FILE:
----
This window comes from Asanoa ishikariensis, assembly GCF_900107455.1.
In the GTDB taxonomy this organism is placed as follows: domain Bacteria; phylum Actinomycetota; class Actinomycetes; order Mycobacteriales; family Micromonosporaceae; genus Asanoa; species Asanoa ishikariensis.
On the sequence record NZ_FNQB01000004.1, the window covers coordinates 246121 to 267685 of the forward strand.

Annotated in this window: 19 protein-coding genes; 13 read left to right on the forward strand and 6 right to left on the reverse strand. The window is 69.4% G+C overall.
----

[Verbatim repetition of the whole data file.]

This window comes from Asanoa ishikariensis, assembly GCF_900107455.1.
In the GTDB taxonomy this organism is placed as follows: domain Bacteria; phylum Actinomycetota; class Actinomycetes; order Mycobacteriales; family Micromonosporaceae; genus Asanoa; species Asanoa ishikariensis.
On the sequence record NZ_FNQB01000004.1, the window covers coordinates 246121 to 267685 of the forward strand.

Annotated in this window: 19 protein-coding genes; 13 read left to right on the forward strand and 6 right to left on the reverse strand. The window is 69.4% G+C overall.